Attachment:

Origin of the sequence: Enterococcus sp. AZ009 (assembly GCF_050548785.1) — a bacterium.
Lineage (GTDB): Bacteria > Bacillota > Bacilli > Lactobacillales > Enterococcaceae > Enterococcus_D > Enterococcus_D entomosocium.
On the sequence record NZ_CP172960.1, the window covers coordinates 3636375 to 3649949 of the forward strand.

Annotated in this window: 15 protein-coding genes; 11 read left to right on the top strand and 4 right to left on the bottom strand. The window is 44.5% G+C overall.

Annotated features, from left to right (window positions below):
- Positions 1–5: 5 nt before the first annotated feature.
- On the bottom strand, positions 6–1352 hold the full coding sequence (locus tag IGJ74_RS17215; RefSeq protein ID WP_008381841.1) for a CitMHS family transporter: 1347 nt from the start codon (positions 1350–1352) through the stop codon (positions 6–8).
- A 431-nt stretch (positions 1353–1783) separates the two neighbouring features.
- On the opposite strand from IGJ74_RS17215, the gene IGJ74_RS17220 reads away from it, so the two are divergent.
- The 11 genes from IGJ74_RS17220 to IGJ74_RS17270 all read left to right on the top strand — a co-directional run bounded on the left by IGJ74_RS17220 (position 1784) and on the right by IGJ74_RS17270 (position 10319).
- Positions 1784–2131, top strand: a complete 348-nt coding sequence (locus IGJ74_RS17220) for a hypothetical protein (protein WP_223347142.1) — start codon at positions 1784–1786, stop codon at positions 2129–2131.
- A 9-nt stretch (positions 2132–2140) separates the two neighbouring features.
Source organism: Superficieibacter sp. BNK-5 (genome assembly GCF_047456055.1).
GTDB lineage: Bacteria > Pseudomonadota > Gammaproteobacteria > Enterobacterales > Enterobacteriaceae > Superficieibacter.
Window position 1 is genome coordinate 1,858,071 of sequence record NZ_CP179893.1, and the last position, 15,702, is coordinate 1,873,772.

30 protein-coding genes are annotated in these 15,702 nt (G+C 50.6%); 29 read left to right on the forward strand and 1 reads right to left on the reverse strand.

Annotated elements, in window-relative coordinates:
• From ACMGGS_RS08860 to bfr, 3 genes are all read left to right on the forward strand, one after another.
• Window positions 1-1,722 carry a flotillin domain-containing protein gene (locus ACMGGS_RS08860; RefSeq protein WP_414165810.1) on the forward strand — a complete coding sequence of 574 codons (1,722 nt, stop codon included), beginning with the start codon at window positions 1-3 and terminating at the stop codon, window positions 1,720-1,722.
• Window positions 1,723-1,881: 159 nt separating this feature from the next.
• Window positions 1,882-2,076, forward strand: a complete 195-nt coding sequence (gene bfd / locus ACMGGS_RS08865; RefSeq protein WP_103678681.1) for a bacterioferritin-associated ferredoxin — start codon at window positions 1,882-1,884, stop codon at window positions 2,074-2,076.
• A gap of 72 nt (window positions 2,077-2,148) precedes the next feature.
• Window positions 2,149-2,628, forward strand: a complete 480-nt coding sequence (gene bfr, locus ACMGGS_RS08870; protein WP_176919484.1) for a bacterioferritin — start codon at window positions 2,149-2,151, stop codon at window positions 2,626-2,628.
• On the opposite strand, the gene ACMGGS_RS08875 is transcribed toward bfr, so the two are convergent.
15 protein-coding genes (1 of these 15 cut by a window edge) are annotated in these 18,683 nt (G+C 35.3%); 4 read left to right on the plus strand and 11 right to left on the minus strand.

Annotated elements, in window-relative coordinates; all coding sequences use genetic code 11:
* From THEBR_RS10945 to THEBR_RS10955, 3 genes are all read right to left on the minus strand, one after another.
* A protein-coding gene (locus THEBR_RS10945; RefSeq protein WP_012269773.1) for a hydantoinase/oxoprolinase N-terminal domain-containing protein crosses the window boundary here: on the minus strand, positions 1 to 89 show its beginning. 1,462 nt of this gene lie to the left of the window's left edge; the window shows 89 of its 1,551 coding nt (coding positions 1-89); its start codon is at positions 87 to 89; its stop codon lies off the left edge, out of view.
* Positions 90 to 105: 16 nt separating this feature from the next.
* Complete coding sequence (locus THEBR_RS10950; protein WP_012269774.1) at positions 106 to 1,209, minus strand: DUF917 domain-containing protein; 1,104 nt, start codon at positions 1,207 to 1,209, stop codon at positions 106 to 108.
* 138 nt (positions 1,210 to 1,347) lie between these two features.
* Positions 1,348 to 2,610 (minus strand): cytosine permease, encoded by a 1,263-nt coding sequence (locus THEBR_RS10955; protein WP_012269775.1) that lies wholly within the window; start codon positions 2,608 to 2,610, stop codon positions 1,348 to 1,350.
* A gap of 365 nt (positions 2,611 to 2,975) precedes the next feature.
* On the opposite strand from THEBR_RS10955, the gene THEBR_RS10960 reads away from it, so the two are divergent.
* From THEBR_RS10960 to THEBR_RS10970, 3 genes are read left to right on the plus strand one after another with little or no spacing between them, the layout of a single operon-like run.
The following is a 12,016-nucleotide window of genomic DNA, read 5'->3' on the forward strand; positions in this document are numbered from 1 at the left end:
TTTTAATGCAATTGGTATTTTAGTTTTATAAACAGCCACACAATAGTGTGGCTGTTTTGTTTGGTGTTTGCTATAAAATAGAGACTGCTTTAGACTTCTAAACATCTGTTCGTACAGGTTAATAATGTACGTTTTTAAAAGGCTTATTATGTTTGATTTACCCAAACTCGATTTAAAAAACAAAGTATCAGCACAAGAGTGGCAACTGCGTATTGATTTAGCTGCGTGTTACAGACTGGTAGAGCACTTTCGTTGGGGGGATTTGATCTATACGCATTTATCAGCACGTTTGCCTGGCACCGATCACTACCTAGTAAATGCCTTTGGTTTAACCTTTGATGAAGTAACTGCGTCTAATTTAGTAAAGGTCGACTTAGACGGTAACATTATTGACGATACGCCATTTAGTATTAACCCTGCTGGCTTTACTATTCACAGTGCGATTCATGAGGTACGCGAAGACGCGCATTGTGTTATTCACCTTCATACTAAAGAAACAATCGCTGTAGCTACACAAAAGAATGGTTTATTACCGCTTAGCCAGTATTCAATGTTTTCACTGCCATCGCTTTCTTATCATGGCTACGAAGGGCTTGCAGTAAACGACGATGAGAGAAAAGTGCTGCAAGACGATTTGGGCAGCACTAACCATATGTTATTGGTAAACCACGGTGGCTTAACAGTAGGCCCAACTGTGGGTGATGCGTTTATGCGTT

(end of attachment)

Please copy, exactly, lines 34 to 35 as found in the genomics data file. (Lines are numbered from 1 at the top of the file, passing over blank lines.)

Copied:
* On the opposite strand from THEBR_RS10955, the gene THEBR_RS10960 reads away from it, so the two are divergent.
* From THEBR_RS10960 to THEBR_RS10970, 3 genes are read left to right on the plus strand one after another with little or no spacing between them, the layout of a single operon-like run.